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Compensating for low topic interest and long surveys: a field experiment on nonresponse in web surveys

[journal article]

Marcus, Bernd; Bosnjak, Michael; Lindner, Steffen; Pilischenko, Stanislav; Schütz, Astrid

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Abstract Certain survey characteristics proven to affect response rates, such as a survey’s length and topic, are often under limited control of the researcher. Therefore, survey researchers sometimes seek to compensate for such undesired effects on response rates by employing countermeasures such as material or nonmaterial incentives. The scarce evidence on those factors’ effects in web survey contexts is far from being conclusive. This study is aimed at filling this gap by examining the effects of four factors along with selected interactions presumed to affect response rates in web surveys. Requests to complete a web-based, selfadministered survey were sent to 2,152 owners of personal websites. The 2 X 2 X 2 X 2 fully crossed factorial design encompassed the experimental conditions of (a) high versus low topic salience, (b) short versus long survey, (c) lottery incentive versus no incentive, and (d) no feedback and general feedback (study results) versus personal feedback (individual profile of results). As expected, highly salient and shorter surveys yielded considerably higher unit-response rates. Moreover, partial support was found for interaction hypotheses derived from the leverage-salience theory of survey participation. Offering personalized feedback compensated for the negative effects of low topic salience on response rates. Also, the lottery incentive tended to evoke more responses only if the survey was short (versus long), but this interaction effect was only marginally significant. The results stress the usefulness of a multifactorial approach encompassing interaction effects to understand participation differences in web surveys. (auhtor'S abstract)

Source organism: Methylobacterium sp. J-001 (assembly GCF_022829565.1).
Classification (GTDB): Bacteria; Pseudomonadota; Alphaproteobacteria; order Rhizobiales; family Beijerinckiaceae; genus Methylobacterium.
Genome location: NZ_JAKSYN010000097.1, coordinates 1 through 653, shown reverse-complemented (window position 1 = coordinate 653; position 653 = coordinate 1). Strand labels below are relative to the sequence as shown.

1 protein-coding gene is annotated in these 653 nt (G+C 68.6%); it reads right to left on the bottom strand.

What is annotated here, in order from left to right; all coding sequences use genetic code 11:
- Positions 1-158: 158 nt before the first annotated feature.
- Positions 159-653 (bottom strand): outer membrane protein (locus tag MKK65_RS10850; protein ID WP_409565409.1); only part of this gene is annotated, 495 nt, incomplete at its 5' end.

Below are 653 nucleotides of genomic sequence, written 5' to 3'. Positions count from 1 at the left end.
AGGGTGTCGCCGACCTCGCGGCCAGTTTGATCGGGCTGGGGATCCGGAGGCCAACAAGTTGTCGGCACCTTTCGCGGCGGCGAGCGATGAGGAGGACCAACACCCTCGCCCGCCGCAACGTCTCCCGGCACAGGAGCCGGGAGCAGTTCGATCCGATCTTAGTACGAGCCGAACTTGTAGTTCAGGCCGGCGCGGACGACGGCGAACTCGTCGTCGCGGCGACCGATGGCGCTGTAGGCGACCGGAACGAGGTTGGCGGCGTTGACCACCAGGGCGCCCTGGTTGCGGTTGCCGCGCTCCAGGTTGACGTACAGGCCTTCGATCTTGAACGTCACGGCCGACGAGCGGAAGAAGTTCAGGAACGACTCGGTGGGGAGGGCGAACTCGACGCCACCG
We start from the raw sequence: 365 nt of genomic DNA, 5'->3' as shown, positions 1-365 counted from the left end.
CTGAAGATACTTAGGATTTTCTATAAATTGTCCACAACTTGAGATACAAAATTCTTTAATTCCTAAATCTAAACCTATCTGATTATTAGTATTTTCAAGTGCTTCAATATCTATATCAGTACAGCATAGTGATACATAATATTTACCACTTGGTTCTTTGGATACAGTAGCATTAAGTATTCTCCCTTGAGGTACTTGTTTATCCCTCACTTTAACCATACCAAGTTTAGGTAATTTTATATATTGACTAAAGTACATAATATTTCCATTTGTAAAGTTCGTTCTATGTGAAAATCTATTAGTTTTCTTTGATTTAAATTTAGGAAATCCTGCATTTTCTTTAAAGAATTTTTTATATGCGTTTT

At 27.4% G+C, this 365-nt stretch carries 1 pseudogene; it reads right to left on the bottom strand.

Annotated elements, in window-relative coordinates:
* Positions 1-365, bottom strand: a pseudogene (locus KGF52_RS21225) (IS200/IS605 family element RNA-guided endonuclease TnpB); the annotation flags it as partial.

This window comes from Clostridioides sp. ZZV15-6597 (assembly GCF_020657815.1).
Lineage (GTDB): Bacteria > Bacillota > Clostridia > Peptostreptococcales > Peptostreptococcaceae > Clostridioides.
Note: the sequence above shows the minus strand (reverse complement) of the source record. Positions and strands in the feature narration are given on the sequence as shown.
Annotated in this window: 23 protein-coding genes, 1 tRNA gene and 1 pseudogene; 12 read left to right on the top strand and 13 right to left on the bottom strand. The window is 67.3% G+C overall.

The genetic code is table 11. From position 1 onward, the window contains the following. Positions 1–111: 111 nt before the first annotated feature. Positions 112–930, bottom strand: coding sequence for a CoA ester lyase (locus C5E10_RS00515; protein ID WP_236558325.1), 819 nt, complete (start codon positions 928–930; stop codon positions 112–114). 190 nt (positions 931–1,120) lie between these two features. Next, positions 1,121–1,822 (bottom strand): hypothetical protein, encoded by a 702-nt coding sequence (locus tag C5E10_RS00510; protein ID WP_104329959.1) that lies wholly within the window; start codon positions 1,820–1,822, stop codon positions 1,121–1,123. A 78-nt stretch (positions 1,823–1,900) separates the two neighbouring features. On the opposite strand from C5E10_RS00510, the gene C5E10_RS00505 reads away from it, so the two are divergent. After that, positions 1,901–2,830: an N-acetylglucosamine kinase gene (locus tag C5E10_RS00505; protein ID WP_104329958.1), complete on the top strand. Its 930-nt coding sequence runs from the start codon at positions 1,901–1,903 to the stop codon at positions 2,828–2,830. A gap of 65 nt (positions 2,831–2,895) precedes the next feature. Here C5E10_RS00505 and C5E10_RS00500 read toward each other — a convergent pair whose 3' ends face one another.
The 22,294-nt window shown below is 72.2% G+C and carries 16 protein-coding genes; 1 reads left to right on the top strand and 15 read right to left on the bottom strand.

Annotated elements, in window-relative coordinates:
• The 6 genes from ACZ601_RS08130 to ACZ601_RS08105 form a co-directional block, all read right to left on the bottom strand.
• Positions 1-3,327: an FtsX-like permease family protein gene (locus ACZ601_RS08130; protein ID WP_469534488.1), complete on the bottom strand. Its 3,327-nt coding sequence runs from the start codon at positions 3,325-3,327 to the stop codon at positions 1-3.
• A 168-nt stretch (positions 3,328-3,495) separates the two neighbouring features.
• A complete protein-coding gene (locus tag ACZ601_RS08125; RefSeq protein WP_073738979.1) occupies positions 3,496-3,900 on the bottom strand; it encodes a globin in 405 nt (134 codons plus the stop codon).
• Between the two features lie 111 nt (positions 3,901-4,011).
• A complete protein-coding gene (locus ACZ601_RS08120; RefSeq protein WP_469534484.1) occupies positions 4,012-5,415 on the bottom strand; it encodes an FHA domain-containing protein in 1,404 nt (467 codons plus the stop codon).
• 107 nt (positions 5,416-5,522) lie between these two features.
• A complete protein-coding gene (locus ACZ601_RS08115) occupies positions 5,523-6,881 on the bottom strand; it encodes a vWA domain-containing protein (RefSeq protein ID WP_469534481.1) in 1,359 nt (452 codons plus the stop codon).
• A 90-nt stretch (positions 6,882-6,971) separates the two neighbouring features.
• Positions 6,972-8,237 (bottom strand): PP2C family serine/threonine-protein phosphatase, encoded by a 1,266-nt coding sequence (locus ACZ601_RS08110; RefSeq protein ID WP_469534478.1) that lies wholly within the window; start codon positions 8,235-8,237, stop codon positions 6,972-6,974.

Keywords survey research; online survey; response behavior; questionnaire; research approach; comparison of methods; measurement instrument; incentive system
Classification Methods and Techniques of Data Collection and Data Analysis, Statistical Methods, Computer Methods
Document language English
Publication Year 2007
Page/Pages p. 372-383
Journal Social Science Computer Review, 25 (2007) 3
DOI http://dx.doi.org/10.1177/0894439307297606
ISSN 0894-4393
Status Published Version; peer reviewed
Licence Deposit Licence - No Redistribution, No Modifications
This publication is with permission of the rights owner freely accessible due to an Alliance licence and a national licence (funded by the DFG, German Research Foundation) respectively.